All modern consumer video cameras use SD cards, and getting the right one is very important. Use one that is too small and you’ll limit the length of time you can shoot for, and use one that is too slow and you’ll risk dropping frames as the card cannot write the video data fast enough.
The quality of the video you shoot varies based on a combination of several settings, including resolution, bitrate, frame rate, and file format. Using a simple formula, you can use the bitrate to determine what speed of SD card you need.
Bitrate is the amount of data that is written to the card and is normally measured in Megabits per second (Mbps). We know that in computing there are eight bits in a byte, so if you divide the Mbps value by eight, you can convert it into Megabytes per second (MBps). You can then use this value to ensure your chosen card is fast enough.
Action Video Cameras
If you’re using an action camera like the GoPro HERO4 Black at its maximum bitrate of 60 Mbps, that equates to 7.5 MBps using the simple formula above. As long as your SD card is equal to or faster than this, it should be okay.
Class 10 and UHS-I cards have a minimum write speed of 10 MBps, so that’s what you should aim for at the very least. Also, 7.5 Megabytes per second amounts to 27 Gigabytes per hour, so you will be able to record for around 70 minutes on a 32 GB card.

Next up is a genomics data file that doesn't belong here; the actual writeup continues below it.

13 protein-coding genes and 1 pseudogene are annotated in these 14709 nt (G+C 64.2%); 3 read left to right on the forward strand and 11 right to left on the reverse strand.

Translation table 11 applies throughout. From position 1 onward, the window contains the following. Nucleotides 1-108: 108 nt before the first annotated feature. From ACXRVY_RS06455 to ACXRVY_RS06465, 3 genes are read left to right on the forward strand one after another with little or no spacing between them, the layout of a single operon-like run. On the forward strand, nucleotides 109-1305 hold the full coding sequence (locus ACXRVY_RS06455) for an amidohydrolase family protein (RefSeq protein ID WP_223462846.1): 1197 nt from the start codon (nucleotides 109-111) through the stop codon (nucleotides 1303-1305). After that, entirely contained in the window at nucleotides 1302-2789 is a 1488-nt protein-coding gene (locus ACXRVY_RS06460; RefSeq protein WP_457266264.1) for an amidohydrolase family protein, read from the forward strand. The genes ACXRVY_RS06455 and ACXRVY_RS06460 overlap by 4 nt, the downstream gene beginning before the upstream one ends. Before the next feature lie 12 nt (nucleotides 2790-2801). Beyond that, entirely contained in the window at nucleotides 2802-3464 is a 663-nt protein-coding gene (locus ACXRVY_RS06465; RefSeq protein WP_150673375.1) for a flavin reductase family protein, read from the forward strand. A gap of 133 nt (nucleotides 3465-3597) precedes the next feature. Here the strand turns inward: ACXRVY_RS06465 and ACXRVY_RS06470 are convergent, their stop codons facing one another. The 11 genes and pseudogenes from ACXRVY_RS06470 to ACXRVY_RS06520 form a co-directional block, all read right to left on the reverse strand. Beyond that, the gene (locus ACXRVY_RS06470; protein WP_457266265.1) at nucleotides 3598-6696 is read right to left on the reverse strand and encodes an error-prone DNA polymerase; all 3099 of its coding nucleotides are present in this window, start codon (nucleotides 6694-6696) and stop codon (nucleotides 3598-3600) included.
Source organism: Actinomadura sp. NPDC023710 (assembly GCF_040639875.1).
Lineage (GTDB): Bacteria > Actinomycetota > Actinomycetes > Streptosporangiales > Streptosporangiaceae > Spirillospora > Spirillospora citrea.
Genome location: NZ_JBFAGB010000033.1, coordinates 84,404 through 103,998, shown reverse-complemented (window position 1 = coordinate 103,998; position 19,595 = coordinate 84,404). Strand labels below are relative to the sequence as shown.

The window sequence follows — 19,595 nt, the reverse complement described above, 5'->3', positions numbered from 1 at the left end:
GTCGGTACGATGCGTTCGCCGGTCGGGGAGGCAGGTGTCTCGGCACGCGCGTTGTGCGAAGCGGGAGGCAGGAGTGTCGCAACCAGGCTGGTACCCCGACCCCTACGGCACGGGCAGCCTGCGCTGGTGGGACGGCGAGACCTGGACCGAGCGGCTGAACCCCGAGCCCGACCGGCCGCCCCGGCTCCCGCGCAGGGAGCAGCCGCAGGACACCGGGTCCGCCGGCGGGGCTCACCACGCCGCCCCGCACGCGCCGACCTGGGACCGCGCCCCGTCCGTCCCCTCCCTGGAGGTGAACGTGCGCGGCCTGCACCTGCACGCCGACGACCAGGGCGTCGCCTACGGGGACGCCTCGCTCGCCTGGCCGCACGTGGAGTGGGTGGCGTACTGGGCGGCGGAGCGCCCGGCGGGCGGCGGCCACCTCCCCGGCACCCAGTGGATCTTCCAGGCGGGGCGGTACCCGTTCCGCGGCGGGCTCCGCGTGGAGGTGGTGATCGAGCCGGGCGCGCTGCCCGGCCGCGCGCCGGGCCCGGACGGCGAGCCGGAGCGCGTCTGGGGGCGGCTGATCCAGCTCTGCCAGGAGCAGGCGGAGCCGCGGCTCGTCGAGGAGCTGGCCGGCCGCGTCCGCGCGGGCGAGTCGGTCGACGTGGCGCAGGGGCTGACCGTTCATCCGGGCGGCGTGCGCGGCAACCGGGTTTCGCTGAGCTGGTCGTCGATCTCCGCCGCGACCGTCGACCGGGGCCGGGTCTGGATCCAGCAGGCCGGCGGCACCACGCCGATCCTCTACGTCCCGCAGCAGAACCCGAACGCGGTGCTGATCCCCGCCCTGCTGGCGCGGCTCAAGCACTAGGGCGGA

Serious Video Cameras
The above formula applies regardless of the resolution you’re shooting at. However, 4K needs a high bitrate to maintain its quality, while lower resolutions are much more forgiving of lower bitrates. In high-end video cameras, 4K video files will often be much larger than 1080p files.
As a result, there’s a general rule of thumb for buying SD cards for video: at minimum, you need at least Class 6 for 720p, U1 for 1080p, and U3 for 4k.
The main exception to the rule is if you’re buying an SD card to use in a dash cam or any other kind of security camera. Here, length of recording takes precedent over quality, so the bitrates fare often lower.
Again, you should check the speed to ensure you pick a fast enough card, but in most cases you should be able to pick a slower, larger card than a faster, smaller one. Large cards are critical if you want to record and hold a lot of footage.
SD Cards for TVs
Some modern TVs have integrated SD card slots, and nearly all modern TVs have USB ports. By slotting your card into an adapter, you can easily view the photos or video from a camera without needing to copy them to a PC first.
This is dependent on the format you’re using, though. RAW images won’t display, for example, and you’ll need to check your TV’s manual for information on which video formats will play right off an SD card.
SD Cards for Mobile Devices
Many Android smartphones and most Windows Phones have a MicroSD card slot that you can use to augment the built-in storage capacity.
Here, you’ll get the best results from buying the largest, fastest card you can afford while staying compatible with your device. Between the two, capacity is more important than speed for a mobile device.
This is even true of 4K video, which on a smartphone is often heavily compressed. The LG G4, for example, actually uses a bitrate of 30 Mbps for 4K shooting, which is below Class 4 card speeds.
Where you will notice a difference in speed is if you copy files to and from the card regularly (especially large video files) or the first time you drag your massive music collection onto the card. Given the low cost of Class 10 cards now, there’s little reason to choose anything slower.
SD Cards for Data Storage